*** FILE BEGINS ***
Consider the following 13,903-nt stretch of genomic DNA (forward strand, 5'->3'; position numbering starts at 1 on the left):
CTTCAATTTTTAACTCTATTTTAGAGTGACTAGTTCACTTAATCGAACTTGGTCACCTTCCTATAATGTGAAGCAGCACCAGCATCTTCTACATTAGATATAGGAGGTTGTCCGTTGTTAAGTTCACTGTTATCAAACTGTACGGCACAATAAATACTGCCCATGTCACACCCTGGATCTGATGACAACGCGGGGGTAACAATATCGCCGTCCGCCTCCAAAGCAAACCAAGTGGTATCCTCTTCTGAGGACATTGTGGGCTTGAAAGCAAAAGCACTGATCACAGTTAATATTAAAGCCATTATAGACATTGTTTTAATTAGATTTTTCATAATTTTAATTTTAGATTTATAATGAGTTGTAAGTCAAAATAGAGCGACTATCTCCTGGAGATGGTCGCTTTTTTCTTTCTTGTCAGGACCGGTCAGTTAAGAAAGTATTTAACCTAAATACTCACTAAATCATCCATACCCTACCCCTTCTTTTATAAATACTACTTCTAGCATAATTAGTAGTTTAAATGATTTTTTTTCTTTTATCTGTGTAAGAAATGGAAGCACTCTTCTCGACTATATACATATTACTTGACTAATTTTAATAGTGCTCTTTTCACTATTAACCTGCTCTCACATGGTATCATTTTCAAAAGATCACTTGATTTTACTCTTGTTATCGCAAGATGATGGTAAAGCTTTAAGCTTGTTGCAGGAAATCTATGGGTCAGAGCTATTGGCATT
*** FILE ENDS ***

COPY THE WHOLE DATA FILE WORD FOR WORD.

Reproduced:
Consider the following 13,903-nt stretch of genomic DNA (forward strand, 5'->3'; position numbering starts at 1 on the left):
CTTCAATTTTTAACTCTATTTTAGAGTGACTAGTTCACTTAATCGAACTTGGTCACCTTCCTATAATGTGAAGCAGCACCAGCATCTTCTACATTAGATATAGGAGGTTGTCCGTTGTTAAGTTCACTGTTATCAAACTGTACGGCACAATAAATACTGCCCATGTCACACCCTGGATCTGATGACAACGCGGGGGTAACAATATCGCCGTCCGCCTCCAAAGCAAACCAAGTGGTATCCTCTTCTGAGGACATTGTGGGCTTGAAAGCAAAAGCACTGATCACAGTTAATATTAAAGCCATTATAGACATTGTTTTAATTAGATTTTTCATAATTTTAATTTTAGATTTATAATGAGTTGTAAGTCAAAATAGAGCGACTATCTCCTGGAGATGGTCGCTTTTTTCTTTCTTGTCAGGACCGGTCAGTTAAGAAAGTATTTAACCTAAATACTCACTAAATCATCCATACCCTACCCCTTCTTTTATAAATACTACTTCTAGCATAATTAGTAGTTTAAATGATTTTTTTTCTTTTATCTGTGTAAGAAATGGAAGCACTCTTCTCGACTATATACATATTACTTGACTAATTTTAATAGTGCTCTTTTCACTATTAACCTGCTCTCACATGGTATCATTTTCAAAAGATCACTTGATTTTACTCTTGTTATCGCAAGATGATGGTAAAGCTTTAAGCTTGTTGCAGGAAATCTATGGGTCAGAGCTATTGGCATT